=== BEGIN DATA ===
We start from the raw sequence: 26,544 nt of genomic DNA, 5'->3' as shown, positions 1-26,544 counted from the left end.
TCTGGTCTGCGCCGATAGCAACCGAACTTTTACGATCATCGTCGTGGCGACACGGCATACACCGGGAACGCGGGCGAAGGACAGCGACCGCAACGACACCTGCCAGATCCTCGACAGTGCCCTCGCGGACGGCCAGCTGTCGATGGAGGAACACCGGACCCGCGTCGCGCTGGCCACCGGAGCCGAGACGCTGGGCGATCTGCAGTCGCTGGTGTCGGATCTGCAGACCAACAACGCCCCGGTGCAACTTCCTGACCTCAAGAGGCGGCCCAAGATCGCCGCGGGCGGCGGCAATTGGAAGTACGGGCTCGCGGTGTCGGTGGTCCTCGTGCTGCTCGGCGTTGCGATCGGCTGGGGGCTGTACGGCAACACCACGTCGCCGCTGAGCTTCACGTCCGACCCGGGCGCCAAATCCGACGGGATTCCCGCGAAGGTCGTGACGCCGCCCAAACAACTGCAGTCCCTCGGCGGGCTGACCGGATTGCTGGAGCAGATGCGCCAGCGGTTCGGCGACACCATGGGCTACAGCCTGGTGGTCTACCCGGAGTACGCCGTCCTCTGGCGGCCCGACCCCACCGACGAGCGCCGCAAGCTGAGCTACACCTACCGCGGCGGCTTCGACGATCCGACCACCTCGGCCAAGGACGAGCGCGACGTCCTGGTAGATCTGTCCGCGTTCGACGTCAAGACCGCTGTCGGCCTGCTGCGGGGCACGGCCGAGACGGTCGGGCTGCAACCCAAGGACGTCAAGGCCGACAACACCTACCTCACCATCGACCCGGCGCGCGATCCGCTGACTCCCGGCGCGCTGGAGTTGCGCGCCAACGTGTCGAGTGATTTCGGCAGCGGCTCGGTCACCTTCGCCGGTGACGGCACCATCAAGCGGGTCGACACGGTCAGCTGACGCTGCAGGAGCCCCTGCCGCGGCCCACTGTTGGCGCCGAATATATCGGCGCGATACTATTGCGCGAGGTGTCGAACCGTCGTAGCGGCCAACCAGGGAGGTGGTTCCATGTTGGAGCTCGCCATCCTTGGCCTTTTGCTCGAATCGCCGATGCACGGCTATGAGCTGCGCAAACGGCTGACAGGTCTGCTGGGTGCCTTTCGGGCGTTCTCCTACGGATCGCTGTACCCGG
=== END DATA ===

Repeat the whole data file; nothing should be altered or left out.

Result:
We start from the raw sequence: 26,544 nt of genomic DNA, 5'->3' as shown, positions 1-26,544 counted from the left end.
TCTGGTCTGCGCCGATAGCAACCGAACTTTTACGATCATCGTCGTGGCGACACGGCATACACCGGGAACGCGGGCGAAGGACAGCGACCGCAACGACACCTGCCAGATCCTCGACAGTGCCCTCGCGGACGGCCAGCTGTCGATGGAGGAACACCGGACCCGCGTCGCGCTGGCCACCGGAGCCGAGACGCTGGGCGATCTGCAGTCGCTGGTGTCGGATCTGCAGACCAACAACGCCCCGGTGCAACTTCCTGACCTCAAGAGGCGGCCCAAGATCGCCGCGGGCGGCGGCAATTGGAAGTACGGGCTCGCGGTGTCGGTGGTCCTCGTGCTGCTCGGCGTTGCGATCGGCTGGGGGCTGTACGGCAACACCACGTCGCCGCTGAGCTTCACGTCCGACCCGGGCGCCAAATCCGACGGGATTCCCGCGAAGGTCGTGACGCCGCCCAAACAACTGCAGTCCCTCGGCGGGCTGACCGGATTGCTGGAGCAGATGCGCCAGCGGTTCGGCGACACCATGGGCTACAGCCTGGTGGTCTACCCGGAGTACGCCGTCCTCTGGCGGCCCGACCCCACCGACGAGCGCCGCAAGCTGAGCTACACCTACCGCGGCGGCTTCGACGATCCGACCACCTCGGCCAAGGACGAGCGCGACGTCCTGGTAGATCTGTCCGCGTTCGACGTCAAGACCGCTGTCGGCCTGCTGCGGGGCACGGCCGAGACGGTCGGGCTGCAACCCAAGGACGTCAAGGCCGACAACACCTACCTCACCATCGACCCGGCGCGCGATCCGCTGACTCCCGGCGCGCTGGAGTTGCGCGCCAACGTGTCGAGTGATTTCGGCAGCGGCTCGGTCACCTTCGCCGGTGACGGCACCATCAAGCGGGTCGACACGGTCAGCTGACGCTGCAGGAGCCCCTGCCGCGGCCCACTGTTGGCGCCGAATATATCGGCGCGATACTATTGCGCGAGGTGTCGAACCGTCGTAGCGGCCAACCAGGGAGGTGGTTCCATGTTGGAGCTCGCCATCCTTGGCCTTTTGCTCGAATCGCCGATGCACGGCTATGAGCTGCGCAAACGGCTGACAGGTCTGCTGGGTGCCTTTCGGGCGTTCTCCTACGGATCGCTGTACCCGG